Mathew Rynes is a PhD candidate in biomedical engineering at the University of Minnesota. He is a member of the Biosensing and Biorobotics Lab under Professor Suhasa B. Kodandaramaiah's group where his research focuses on developing technology for cortex-wide imaging in freely behaving animals and using this technology to answer questions about how brain-wide activity dynamics change during learning to navigate novel spaces. Matt's current research goals are to push technology use in neuroscience to bolster our understanding of how brain-wide activity gives rise to complex behaviors we perform in everyday life. He believes technology is at the core of progression in understanding and treating diseases as well as benefitting society in general.
Matt's background is in neuroscience; he began his studies at the University of Minnesota pursuing an undergraduate degree in neuroscience and biochemistry with an emphasis in motor systems and decision making. He then moved onto research developing materials to store bio specimens in non-cryogenic conditions to avoid the damage it causes to certain biomarkers. After this project, he moved on to pursue graduate studies in the master’s program in biomedical engineering at the University of Minnesota. There, he began building and characterizing tools for neuroscientists. He completed a project on adapting highly developed computer numerical control milling devices for micro-surgical procedures in small research animals.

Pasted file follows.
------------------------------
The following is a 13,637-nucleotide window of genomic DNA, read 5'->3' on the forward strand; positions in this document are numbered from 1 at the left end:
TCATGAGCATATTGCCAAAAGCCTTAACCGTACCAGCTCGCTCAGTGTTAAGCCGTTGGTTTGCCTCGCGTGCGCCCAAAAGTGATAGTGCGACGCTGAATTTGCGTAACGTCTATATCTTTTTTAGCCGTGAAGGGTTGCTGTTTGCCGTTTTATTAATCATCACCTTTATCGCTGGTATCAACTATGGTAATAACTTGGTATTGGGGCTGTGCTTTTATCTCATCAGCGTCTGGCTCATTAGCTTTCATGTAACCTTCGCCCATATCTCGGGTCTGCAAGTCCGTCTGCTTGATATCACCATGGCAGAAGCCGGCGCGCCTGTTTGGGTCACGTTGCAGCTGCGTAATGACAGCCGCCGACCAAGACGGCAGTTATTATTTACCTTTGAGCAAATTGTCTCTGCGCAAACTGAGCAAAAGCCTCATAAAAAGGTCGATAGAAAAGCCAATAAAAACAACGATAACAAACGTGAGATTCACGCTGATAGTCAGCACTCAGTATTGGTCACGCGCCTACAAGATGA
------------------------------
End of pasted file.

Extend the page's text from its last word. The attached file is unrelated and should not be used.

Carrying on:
As an ARCS Scholar, Matt will continue to push his attempts to understand the brain further, including the possible development and application of new technology. He will continue to present his work and ideas among the scientific community. He will Matt hopes that his research can help further the field of neuroscience, and hopefully some things he is able to learn about the brain can be used to help in the understanding of diseases.